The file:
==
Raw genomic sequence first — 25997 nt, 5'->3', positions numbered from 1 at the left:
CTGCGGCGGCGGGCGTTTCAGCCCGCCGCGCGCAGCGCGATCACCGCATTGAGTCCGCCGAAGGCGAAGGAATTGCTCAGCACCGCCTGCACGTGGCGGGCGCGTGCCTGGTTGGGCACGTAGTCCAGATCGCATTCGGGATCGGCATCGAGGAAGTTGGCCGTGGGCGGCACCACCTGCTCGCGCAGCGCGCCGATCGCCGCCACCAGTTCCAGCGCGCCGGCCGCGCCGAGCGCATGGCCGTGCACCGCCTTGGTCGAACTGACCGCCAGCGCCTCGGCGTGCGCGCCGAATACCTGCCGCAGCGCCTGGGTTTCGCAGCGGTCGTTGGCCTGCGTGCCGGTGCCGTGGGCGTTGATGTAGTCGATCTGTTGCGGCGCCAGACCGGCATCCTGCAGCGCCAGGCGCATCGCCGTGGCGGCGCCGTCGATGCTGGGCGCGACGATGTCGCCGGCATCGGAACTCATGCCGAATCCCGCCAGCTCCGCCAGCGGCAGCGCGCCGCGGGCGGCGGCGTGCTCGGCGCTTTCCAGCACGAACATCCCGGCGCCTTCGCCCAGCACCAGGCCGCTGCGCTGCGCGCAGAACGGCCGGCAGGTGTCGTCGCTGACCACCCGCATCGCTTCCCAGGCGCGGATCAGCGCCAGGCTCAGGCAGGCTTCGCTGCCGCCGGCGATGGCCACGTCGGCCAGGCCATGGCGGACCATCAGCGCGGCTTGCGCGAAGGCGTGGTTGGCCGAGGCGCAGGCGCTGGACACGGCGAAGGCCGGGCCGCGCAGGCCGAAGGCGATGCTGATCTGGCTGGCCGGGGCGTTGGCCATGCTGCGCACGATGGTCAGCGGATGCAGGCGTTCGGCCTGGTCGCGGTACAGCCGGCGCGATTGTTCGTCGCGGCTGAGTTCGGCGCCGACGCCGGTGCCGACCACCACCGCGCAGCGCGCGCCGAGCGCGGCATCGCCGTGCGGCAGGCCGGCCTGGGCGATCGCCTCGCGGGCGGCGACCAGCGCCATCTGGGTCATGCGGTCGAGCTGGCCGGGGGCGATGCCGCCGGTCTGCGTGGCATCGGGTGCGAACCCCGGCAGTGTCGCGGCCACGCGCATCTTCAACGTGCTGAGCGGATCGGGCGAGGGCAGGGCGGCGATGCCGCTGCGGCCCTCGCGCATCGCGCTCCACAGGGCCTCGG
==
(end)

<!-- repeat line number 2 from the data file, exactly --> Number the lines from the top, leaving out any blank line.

CTGCGGCGGCGGGCGTTTCAGCCCGCCGCGCGCAGCGCGATCACCGCATTGAGTCCGCCGAAGGCGAAGGAATTGCTCAGCACCGCCTGCACGTGGCGGGCGCGTGCCTGGTTGGGCACGTAGTCCAGATCGCATTCGGGATCGGCATCGAGGAAGTTGGCCGTGGGCGGCACCACCTGCTCGCGCAGCGCGCCGATCGCCGCCACCAGTTCCAGCGCGCCGGCCGCGCCGAGCGCATGGCCGTGCACCGCCTTGGTCGAACTGACCGCCAGCGCCTCGGCGTGCGCGCCGAATACCTGCCGCAGCGCCTGGGTTTCGCAGCGGTCGTTGGCCTGCGTGCCGGTGCCGTGGGCGTTGATGTAGTCGATCTGTTGCGGCGCCAGACCGGCATCCTGCAGCGCCAGGCGCATCGCCGTGGCGGCGCCGTCGATGCTGGGCGCGACGATGTCGCCGGCATCGGAACTCATGCCGAATCCCGCCAGCTCCGCCAGCGGCAGCGCGCCGCGGGCGGCGGCGTGCTCGGCGCTTTCCAGCACGAACATCCCGGCGCCTTCGCCCAGCACCAGGCCGCTGCGCTGCGCGCAGAACGGCCGGCAGGTGTCGTCGCTGACCACCCGCATCGCTTCCCAGGCGCGGATCAGCGCCAGGCTCAGGCAGGCTTCGCTGCCGCCGGCGATGGCCACGTCGGCCAGGCCATGGCGGACCATCAGCGCGGCTTGCGCGAAGGCGTGGTTGGCCGAGGCGCAGGCGCTGGACACGGCGAAGGCCGGGCCGCGCAGGCCGAAGGCGATGCTGATCTGGCTGGCCGGGGCGTTGGCCATGCTGCGCACGATGGTCAGCGGATGCAGGCGTTCGGCCTGGTCGCGGTACAGCCGGCGCGATTGTTCGTCGCGGCTGAGTTCGGCGCCGACGCCGGTGCCGACCACCACCGCGCAGCGCGCGCCGAGCGCGGCATCGCCGTGCGGCAGGCCGGCCTGGGCGATCGCCTCGCGGGCGGCGACCAGCGCCATCTGGGTCATGCGGTCGAGCTGGCCGGGGGCGATGCCGCCGGTCTGCGTGGCATCGGGTGCGAACCCCGGCAGTGTCGCGGCCACGCGCATCTTCAACGTGCTGAGCGGATCGGGCGAGGGCAGGGCGGCGATGCCGCTGCGGCCCTCGCGCATCGCGCTCCACAGGGCCTCGG